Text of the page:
vahn williamz
vahn williamziz

Which would you use?

the Vaughan Williamses' weren't really Yellow Book types
the Vaughan Williams' weren't really Yellow Book types
the Vaughan Williams's weren't really Yellow Book types
the Vaughan Williamses weren't really Yellow Book types

no more wash day blues.

Monday's wash day down South — hard work with lye soap and blueing, scrubbing and line-drying. Well, maybe not so much hard work these days, but my grandmother still has her old washboard hanging up on the back porch as a reminder. There are other reminders, especially down in the delta, where Blue Monday persists in the traditions of red beans & rice (takes all day to soak & simmer, but not much fussin') and hoodoo "blue water" uncrossings.

So please join us this Monday for some uncrossing ... and just maybe some simmerin' and fussin'.

On the menu are authentic sazeracs, red beans & rice, crawfish étoufée, and café brulot, served in real café brulot cups & saucers just like Brennan's used to use.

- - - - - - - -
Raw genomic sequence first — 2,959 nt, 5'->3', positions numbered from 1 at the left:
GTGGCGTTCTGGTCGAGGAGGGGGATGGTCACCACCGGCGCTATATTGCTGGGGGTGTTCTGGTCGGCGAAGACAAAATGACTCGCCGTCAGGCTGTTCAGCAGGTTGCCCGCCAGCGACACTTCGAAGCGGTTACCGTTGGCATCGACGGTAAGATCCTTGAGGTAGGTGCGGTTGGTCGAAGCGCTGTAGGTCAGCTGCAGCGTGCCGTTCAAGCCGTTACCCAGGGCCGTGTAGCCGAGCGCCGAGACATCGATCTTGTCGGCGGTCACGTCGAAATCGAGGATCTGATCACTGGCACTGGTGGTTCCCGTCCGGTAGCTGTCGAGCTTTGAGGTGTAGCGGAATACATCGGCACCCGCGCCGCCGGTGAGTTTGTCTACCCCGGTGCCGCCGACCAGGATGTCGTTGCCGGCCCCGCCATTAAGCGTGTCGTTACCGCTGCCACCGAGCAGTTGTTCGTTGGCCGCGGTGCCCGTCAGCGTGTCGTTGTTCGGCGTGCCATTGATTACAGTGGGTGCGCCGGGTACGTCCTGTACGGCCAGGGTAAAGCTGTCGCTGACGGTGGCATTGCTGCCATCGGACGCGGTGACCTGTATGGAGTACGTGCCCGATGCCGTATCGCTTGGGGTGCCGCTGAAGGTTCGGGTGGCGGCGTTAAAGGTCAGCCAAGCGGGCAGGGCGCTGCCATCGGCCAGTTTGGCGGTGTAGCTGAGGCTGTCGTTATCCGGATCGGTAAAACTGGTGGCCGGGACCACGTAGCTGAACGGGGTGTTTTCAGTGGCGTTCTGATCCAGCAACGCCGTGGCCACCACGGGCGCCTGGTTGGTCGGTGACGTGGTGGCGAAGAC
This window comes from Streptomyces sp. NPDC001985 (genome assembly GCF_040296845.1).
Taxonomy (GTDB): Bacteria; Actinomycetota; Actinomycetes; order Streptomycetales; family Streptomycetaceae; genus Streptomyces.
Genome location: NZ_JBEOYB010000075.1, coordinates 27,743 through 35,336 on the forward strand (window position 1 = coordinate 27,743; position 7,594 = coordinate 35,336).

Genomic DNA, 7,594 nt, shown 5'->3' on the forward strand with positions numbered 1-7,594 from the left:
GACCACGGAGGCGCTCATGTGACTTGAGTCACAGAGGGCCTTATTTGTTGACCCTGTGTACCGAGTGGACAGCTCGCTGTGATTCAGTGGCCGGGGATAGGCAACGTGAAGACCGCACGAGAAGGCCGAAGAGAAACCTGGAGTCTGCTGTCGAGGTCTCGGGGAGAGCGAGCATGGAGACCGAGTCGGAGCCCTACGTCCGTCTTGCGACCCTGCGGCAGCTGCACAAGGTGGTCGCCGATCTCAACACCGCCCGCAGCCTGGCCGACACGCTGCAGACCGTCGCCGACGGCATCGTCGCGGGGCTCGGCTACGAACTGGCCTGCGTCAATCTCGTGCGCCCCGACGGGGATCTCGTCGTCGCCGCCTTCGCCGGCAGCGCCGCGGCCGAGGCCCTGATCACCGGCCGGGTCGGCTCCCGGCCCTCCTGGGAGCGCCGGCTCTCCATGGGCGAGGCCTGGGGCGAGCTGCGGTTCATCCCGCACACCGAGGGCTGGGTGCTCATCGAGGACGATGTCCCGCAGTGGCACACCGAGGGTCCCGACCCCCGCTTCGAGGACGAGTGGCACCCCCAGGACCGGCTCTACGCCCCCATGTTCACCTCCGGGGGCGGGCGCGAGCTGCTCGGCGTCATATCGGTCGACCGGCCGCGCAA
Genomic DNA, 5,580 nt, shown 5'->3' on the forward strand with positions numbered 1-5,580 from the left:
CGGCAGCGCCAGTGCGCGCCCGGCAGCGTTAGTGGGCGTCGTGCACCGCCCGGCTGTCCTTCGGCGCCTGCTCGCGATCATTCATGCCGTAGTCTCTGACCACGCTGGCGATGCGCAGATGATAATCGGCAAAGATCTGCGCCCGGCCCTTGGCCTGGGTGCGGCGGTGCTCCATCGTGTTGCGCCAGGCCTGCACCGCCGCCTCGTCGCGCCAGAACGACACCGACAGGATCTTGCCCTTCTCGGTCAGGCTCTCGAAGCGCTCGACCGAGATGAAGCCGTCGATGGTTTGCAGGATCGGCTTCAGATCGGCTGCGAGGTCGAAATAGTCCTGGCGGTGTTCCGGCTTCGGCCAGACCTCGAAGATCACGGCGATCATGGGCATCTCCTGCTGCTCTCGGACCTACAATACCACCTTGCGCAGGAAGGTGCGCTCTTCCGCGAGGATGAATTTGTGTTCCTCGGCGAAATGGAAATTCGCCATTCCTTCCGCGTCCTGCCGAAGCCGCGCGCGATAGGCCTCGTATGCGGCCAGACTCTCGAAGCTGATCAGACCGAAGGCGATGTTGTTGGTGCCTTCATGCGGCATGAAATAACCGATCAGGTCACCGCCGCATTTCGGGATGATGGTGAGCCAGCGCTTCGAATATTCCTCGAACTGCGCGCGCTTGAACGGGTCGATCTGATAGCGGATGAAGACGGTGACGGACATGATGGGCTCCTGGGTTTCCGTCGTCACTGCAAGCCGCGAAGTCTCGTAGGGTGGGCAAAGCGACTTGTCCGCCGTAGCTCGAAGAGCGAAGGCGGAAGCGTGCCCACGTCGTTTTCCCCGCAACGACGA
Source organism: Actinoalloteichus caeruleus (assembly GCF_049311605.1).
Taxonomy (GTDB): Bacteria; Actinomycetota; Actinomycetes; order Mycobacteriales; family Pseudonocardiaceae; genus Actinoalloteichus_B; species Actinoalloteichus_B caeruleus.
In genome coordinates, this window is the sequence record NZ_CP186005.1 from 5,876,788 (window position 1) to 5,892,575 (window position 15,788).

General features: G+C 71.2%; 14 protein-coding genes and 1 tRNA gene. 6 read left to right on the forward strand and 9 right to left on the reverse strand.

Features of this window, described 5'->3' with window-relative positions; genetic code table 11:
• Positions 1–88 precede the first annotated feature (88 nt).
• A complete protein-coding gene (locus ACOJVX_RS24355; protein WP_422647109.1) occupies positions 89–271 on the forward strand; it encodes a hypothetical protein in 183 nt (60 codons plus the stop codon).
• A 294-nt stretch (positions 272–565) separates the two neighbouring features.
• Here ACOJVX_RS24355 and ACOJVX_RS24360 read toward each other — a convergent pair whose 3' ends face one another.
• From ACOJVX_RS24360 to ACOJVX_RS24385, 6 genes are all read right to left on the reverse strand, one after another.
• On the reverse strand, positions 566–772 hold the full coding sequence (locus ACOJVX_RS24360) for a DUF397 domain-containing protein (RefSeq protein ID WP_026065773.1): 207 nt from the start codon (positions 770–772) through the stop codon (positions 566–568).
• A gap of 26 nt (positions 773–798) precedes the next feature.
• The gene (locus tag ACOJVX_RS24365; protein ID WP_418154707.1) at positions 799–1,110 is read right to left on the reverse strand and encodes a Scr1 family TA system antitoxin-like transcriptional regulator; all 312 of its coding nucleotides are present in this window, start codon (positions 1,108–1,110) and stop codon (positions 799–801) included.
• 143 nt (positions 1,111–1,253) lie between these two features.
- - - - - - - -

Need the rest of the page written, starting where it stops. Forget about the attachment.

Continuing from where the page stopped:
Don't miss out on your chance to make the society column of these very pages next Tuesday morning!

Suggested donation (bring cash or your checkbook) is $25.

All proceeds will be promptly forwarded to Habitat for Humanity Hurricane Recovery Effort and American Red Cross Hurricane Katrina Fund.

R.S.V.P. right here.

the nascent mind of scythrop.


Yes, I raided my mother's photo albums when we were home. These are snapshots of snapshots – so sorry.